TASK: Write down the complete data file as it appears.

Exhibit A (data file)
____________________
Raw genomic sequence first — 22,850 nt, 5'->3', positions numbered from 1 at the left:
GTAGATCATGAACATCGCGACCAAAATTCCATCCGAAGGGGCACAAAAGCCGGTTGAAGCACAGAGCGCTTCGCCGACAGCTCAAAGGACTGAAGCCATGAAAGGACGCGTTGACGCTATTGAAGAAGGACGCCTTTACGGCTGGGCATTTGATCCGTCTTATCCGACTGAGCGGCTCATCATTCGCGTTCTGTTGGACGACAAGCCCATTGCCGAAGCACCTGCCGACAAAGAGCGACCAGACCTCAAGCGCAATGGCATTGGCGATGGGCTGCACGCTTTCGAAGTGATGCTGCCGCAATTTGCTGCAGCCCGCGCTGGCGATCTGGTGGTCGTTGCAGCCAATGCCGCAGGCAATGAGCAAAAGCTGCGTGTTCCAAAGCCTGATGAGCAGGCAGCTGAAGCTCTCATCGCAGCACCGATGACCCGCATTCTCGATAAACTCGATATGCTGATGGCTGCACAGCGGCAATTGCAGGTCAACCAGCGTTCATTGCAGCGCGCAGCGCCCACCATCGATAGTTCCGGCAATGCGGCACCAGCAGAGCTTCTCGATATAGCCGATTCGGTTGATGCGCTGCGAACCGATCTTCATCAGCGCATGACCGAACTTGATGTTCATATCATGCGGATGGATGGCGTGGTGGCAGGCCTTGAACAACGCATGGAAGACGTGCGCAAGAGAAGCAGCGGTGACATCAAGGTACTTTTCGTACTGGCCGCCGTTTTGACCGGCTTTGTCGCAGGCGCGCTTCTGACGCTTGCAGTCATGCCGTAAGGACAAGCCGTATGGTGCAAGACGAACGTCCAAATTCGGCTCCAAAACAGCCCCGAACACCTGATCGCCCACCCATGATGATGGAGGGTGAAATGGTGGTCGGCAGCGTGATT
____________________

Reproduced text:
Raw genomic sequence first — 22,850 nt, 5'->3', positions numbered from 1 at the left:
GTAGATCATGAACATCGCGACCAAAATTCCATCCGAAGGGGCACAAAAGCCGGTTGAAGCACAGAGCGCTTCGCCGACAGCTCAAAGGACTGAAGCCATGAAAGGACGCGTTGACGCTATTGAAGAAGGACGCCTTTACGGCTGGGCATTTGATCCGTCTTATCCGACTGAGCGGCTCATCATTCGCGTTCTGTTGGACGACAAGCCCATTGCCGAAGCACCTGCCGACAAAGAGCGACCAGACCTCAAGCGCAATGGCATTGGCGATGGGCTGCACGCTTTCGAAGTGATGCTGCCGCAATTTGCTGCAGCCCGCGCTGGCGATCTGGTGGTCGTTGCAGCCAATGCCGCAGGCAATGAGCAAAAGCTGCGTGTTCCAAAGCCTGATGAGCAGGCAGCTGAAGCTCTCATCGCAGCACCGATGACCCGCATTCTCGATAAACTCGATATGCTGATGGCTGCACAGCGGCAATTGCAGGTCAACCAGCGTTCATTGCAGCGCGCAGCGCCCACCATCGATAGTTCCGGCAATGCGGCACCAGCAGAGCTTCTCGATATAGCCGATTCGGTTGATGCGCTGCGAACCGATCTTCATCAGCGCATGACCGAACTTGATGTTCATATCATGCGGATGGATGGCGTGGTGGCAGGCCTTGAACAACGCATGGAAGACGTGCGCAAGAGAAGCAGCGGTGACATCAAGGTACTTTTCGTACTGGCCGCCGTTTTGACCGGCTTTGTCGCAGGCGCGCTTCTGACGCTTGCAGTCATGCCGTAAGGACAAGCCGTATGGTGCAAGACGAACGTCCAAATTCGGCTCCAAAACAGCCCCGAACACCTGATCGCCCACCCATGATGATGGAGGGTGAAATGGTGGTCGGCAGCGTGATT